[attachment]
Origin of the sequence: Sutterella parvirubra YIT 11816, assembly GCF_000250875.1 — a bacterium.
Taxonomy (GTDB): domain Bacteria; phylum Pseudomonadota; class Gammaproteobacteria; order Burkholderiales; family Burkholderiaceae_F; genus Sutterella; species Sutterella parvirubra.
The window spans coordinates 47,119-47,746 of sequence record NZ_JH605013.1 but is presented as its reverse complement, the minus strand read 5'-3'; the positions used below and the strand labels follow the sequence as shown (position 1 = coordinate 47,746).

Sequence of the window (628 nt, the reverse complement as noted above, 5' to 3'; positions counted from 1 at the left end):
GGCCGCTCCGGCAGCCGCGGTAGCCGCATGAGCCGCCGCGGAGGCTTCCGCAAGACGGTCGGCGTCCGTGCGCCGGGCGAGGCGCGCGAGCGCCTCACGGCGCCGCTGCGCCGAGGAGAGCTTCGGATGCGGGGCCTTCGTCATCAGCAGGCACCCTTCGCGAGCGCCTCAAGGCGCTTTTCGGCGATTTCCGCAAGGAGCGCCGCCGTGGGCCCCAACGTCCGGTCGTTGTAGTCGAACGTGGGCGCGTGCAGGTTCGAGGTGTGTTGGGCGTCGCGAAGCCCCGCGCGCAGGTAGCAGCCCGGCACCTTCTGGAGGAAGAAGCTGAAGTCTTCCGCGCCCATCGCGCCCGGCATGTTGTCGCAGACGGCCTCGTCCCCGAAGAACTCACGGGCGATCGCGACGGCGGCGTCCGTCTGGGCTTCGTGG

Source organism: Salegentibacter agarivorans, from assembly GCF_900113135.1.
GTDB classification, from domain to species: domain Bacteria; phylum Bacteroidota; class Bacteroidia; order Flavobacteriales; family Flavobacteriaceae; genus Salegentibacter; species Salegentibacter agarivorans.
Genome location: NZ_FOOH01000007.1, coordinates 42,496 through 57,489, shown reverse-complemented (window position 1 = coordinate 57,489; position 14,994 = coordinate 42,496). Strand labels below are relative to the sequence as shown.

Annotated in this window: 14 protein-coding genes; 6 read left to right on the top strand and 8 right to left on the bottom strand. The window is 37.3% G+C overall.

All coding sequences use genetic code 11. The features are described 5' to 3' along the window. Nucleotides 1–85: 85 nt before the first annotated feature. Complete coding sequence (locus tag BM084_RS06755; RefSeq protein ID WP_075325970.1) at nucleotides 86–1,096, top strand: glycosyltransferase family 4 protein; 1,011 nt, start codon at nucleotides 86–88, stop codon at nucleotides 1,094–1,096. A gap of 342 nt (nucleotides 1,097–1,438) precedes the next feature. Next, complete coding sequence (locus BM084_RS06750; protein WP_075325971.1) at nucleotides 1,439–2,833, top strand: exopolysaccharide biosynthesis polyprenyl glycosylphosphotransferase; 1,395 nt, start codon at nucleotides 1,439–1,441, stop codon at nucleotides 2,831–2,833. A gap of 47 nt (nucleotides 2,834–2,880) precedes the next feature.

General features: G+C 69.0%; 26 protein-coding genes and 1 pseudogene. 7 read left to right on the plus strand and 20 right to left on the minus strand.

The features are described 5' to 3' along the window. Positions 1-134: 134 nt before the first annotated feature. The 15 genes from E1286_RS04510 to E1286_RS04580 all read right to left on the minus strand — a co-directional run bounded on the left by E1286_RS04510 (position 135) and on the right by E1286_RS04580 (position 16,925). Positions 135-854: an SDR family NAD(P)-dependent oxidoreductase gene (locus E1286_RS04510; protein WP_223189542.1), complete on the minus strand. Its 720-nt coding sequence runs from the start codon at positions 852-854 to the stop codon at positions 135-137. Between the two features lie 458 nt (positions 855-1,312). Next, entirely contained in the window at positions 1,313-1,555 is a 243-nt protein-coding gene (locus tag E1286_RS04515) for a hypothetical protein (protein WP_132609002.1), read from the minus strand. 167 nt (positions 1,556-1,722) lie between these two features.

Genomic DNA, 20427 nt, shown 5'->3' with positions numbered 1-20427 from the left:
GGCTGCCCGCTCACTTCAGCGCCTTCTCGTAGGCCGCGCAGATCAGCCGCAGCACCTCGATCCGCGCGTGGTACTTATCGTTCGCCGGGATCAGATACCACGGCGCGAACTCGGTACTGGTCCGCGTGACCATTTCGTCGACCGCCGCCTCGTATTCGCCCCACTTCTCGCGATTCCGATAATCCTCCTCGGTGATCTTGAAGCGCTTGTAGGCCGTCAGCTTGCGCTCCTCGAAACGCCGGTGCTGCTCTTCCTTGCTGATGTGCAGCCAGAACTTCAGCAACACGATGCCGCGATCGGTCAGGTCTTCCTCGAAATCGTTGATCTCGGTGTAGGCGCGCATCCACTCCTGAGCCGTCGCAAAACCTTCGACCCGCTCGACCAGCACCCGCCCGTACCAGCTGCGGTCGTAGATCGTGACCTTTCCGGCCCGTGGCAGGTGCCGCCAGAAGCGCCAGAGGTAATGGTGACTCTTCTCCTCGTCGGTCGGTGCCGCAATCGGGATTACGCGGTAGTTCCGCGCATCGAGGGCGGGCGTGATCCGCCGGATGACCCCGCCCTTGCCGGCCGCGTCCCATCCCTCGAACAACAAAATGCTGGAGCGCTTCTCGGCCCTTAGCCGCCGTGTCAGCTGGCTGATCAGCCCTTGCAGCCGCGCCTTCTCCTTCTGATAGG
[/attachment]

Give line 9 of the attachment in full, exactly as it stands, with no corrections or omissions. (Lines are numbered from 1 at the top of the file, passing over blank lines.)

Annotated in this window: 14 protein-coding genes; 6 read left to right on the top strand and 8 right to left on the bottom strand. The window is 37.3% G+C overall.